On the first Monday after thanksgiving 1994, about 250 people convened in San Francisco's Herbst Theater. The occasion was a memorial service for Bob Miner, who at 52 had died of cancer. He left his wife, Mary, and three kids.
Seventeen years earlier, Miner and his business partner, Larry Ellison, had started a company in the obscure world of database software. The company was called Oracle. It grew furiously, went public in 1986, and became one of the greatest success stories in the history of technology startups. It is now the second-largest independent software company in the world. The only one bigger is Microsoft.
Which is to say that when Bob Miner died, he was a very wealthy man, worth between $300 million and $500 million.
Many of those at the service were wealthy too. They included the leaders of some of the most powerful companies in America, the giants of Silicon Valley. But most of them were Oracle people, unrecognizable except to each other. They, like Miner, had become richer than they thought was possible. Oracle's runaway success had turned hundreds of its employees into millionaires.
Larry Ellison sat inconspicuously among the crowd he had helped make rich. Jenny Overstreet, Ellison's administrative assistant, strode to the dais to begin the service. This was an occasion for putting Bob Miner's achievements into the context of all of their lives. She invited people to share their "Bob stories." One by one, Miner's colleagues rose to remind each other that his core was always with his family. He could be counted on for humor and frankness, for his firm center of gravity.
Among the first to testify to that was John Luongo, senior vice president of Oracle International. "Bob was a great counterweight," he said. "He had his values and was not going to let anything disrupt them. He lived by that rule."
Then he told a story. It occurred in 1986, not long after Oracle had gone public. Suddenly, Miner was rich. "Bob needed some cash, so he went into a bank and stood in line with everybody else. When he got to the teller, he wrote a check for $500,000 to deposit, and asked for $100 back. The teller was a Russian woman. She threw up her hands and screamed: 'God I love this country!'" Everyone roared.
The tributes continued for nearly two hours. Finally, Larry Ellison rose to speak. He had presided over Oracle's growth like a bloodthirsty general ravaging a continent. He had become the richest man in Silicon Valley, one of only six high-tech billionaires, a self-styled business samurai. Acknowledging that the day had been a celebration of his business partner's life, the CEO offered a postscript to Luongo's story, giving it a different twist.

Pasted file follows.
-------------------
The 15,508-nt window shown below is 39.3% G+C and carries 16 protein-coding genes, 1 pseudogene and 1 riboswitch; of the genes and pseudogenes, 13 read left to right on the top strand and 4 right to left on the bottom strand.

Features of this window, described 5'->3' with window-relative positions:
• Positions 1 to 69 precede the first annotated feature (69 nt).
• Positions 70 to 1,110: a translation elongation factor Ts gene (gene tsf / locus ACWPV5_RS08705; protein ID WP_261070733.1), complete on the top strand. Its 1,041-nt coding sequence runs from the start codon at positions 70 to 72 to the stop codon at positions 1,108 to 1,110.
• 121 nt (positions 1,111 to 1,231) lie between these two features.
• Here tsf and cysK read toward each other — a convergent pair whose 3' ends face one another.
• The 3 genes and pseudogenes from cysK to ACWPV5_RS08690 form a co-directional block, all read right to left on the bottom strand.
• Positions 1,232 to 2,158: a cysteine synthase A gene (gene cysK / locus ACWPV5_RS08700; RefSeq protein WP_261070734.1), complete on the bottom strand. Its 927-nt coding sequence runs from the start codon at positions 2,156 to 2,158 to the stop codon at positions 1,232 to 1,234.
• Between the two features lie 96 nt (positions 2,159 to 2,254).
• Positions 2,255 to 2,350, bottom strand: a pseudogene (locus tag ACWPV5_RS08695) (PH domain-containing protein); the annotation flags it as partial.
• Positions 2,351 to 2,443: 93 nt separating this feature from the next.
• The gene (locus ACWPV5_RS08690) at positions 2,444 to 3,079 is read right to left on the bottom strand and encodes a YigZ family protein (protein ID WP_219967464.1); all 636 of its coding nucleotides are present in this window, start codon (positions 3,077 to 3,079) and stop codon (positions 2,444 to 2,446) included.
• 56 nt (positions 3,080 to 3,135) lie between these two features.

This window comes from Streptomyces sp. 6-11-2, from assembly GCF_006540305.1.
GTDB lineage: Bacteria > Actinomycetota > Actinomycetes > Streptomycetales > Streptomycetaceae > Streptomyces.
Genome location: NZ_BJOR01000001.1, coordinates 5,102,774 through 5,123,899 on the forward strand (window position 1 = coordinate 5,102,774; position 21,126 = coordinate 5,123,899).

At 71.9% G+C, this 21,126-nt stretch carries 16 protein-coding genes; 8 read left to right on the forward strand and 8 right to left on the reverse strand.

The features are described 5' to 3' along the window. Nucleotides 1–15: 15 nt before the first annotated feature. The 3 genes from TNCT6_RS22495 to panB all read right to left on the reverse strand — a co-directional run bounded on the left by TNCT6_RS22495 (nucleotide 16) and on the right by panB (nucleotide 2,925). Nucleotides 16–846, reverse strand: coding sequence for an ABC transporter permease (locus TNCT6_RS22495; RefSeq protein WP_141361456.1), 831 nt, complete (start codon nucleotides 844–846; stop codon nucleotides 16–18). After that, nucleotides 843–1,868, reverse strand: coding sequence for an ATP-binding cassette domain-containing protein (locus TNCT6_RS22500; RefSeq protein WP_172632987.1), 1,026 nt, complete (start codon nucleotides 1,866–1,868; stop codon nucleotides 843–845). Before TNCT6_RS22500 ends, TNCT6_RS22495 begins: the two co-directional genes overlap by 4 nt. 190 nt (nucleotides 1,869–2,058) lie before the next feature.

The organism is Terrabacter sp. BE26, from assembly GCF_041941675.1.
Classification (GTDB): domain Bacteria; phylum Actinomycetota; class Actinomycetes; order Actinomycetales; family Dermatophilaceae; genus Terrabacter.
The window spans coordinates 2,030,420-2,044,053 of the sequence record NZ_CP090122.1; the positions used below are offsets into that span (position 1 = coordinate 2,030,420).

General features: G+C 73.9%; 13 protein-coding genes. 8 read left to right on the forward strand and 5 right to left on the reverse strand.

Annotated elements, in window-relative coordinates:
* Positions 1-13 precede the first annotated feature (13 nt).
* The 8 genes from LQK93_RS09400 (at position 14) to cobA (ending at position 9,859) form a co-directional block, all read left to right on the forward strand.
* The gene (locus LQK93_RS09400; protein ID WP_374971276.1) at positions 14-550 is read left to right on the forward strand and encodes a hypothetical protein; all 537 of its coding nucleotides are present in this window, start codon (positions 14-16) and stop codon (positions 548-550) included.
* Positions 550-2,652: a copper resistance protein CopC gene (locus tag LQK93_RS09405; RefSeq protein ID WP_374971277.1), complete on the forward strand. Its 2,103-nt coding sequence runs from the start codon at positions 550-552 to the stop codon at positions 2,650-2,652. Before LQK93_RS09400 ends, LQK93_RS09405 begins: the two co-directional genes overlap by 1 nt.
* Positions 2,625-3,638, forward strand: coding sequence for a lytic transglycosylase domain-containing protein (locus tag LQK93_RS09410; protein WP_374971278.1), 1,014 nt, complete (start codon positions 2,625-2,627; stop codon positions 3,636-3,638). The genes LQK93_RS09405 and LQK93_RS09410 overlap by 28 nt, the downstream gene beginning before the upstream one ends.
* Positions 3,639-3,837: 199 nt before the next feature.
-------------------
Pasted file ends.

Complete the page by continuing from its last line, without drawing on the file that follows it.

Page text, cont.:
Those present that day can quote Ellison almost verbatim: "Here was Bob, worth maybe $300 million, standing there like everyone else. I was amazed. I said, 'Bob, lines are for other people. You're a huge success; you don't have to stand in line anymore. Everything's changed."'
Somehow this version wasn't as funny. Those who knew Bob Miner knew that nothing about him had changed. That was why they had come to honor him. What had changed was their lives — and that was the uncomfortable truth buried in Ellison's tale. For most of them, money had changed everything.
Some were still running hard to meet the demands of Oracle's explosive success. Some were running companies of their own. Some had retired. Some felt freer, others more encumbered. No matter. They had all drunk from the same well. And they were all different.
They were part of a larger change sweeping the country, touching Wall Street brokers, minimill executives, Hollywood screenwriters, Silicon Valley engineers. More people have been getting richer faster than ever. Last year, according to Payment Systems Inc., a market research firm based in Tampa, Florida, 2.7 million households had a net worth of more than $1 million (not including home equity). And for the first time in history, people between the ages of 35 and 54 have overtaken people 60 and older as the fastest growing segment of millionaires.
New wealth is everywhere. The number of millionaires in Austin, Texas doubled last year to nearly 20,500. The number of millionaires in Portland, Oregon exceeds 31,000. The San Francisco Bay Area is home to 67,000 millionaires. This wealth is different from old wealth in an important respect. Success in business today — success on the scale of Oracle or Microsoft or EDS or Wal-Mart — is forged in a crucible of experiences that characterize the specific company: its triumphs and reversals, the values and pressures that define life there.
In this sense, where you succeed is as important as that you succeed. For the Oracle millionaires, coming to terms with their personal success meant coming to terms with the formative years of their business lives. It meant measuring the relationship between money and success, freedom and responsibility.
What follows are intimate stories of four Oracle millionaires, each of whom has been on a different journey since leaving the company. Their experiences offer lessons for anyone in a position to imagine once-unimaginable success.
Pat Dillon (firstname.lastname@example.org) has written about the West Coast Mafia, the war in Nicaragua, and he has shared in the Pulitzer Prize. He is the author of "The Last Best Thing" (Simon & Schuster, 1996).
A version of this article appeared in the June/July 1997 issue of Fast Company magazine.